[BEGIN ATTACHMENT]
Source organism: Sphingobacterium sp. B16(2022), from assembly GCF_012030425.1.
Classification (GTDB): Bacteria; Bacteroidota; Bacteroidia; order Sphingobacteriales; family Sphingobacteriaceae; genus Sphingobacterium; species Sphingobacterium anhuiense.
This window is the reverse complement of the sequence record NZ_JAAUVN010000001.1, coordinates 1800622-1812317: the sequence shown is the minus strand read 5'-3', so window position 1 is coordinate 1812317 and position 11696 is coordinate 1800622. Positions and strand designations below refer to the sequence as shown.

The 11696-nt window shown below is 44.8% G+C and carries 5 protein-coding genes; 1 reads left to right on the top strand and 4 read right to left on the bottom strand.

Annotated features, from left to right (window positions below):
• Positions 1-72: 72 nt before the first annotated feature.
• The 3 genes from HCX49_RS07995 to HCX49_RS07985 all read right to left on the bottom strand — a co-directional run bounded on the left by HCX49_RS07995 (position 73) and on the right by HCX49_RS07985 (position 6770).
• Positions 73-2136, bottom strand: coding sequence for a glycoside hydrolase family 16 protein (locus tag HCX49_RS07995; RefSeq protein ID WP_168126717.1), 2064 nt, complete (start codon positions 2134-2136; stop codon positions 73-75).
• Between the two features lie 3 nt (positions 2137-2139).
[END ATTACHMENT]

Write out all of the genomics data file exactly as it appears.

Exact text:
Source organism: Sphingobacterium sp. B16(2022), from assembly GCF_012030425.1.
Classification (GTDB): Bacteria; Bacteroidota; Bacteroidia; order Sphingobacteriales; family Sphingobacteriaceae; genus Sphingobacterium; species Sphingobacterium anhuiense.
This window is the reverse complement of the sequence record NZ_JAAUVN010000001.1, coordinates 1800622-1812317: the sequence shown is the minus strand read 5'-3', so window position 1 is coordinate 1812317 and position 11696 is coordinate 1800622. Positions and strand designations below refer to the sequence as shown.

The 11696-nt window shown below is 44.8% G+C and carries 5 protein-coding genes; 1 reads left to right on the top strand and 4 read right to left on the bottom strand.

Annotated features, from left to right (window positions below):
• Positions 1-72: 72 nt before the first annotated feature.
• The 3 genes from HCX49_RS07995 to HCX49_RS07985 all read right to left on the bottom strand — a co-directional run bounded on the left by HCX49_RS07995 (position 73) and on the right by HCX49_RS07985 (position 6770).
• Positions 73-2136, bottom strand: coding sequence for a glycoside hydrolase family 16 protein (locus tag HCX49_RS07995; RefSeq protein ID WP_168126717.1), 2064 nt, complete (start codon positions 2134-2136; stop codon positions 73-75).
• Between the two features lie 3 nt (positions 2137-2139).